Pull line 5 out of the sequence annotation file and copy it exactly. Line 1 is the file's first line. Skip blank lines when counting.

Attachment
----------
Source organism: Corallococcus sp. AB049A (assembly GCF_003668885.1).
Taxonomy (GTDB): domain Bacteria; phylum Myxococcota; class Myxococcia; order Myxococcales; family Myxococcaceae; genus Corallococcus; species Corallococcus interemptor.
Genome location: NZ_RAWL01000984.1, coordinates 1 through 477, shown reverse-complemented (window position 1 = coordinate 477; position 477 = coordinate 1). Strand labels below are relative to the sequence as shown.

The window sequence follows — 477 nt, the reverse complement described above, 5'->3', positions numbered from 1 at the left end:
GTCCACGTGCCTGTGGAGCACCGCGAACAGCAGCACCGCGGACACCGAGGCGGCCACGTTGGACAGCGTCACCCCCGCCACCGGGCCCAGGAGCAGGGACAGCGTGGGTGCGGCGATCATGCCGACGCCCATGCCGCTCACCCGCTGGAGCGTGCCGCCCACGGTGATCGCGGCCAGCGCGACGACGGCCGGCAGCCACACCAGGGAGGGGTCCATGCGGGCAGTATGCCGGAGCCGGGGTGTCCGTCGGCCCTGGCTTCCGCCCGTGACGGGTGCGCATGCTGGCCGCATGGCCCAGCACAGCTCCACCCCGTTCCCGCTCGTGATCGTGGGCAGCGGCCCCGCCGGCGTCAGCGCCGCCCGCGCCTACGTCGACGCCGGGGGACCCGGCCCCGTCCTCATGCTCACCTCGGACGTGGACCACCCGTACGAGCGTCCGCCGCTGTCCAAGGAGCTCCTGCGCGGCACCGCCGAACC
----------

GTCCACGTGCCTGTGGAGCACCGCGAACAGCAGCACCGCGGACACCGAGGCGGCCACGTTGGACAGCGTCACCCCCGCCACCGGGCCCAGGAGCAGGGACAGCGTGGGTGCGGCGATCATGCCGACGCCCATGCCGCTCACCCGCTGGAGCGTGCCGCCCACGGTGATCGCGGCCAGCGCGACGACGGCCGGCAGCCACACCAGGGAGGGGTCCATGCGGGCAGTATGCCGGAGCCGGGGTGTCCGTCGGCCCTGGCTTCCGCCCGTGACGGGTGCGCATGCTGGCCGCATGGCCCAGCACAGCTCCACCCCGTTCCCGCTCGTGATCGTGGGCAGCGGCCCCGCCGGCGTCAGCGCCGCCCGCGCCTACGTCGACGCCGGGGGACCCGGCCCCGTCCTCATGCTCACCTCGGACGTGGACCACCCGTACGAGCGTCCGCCGCTGTCCAAGGAGCTCCTGCGCGGCACCGCCGAACC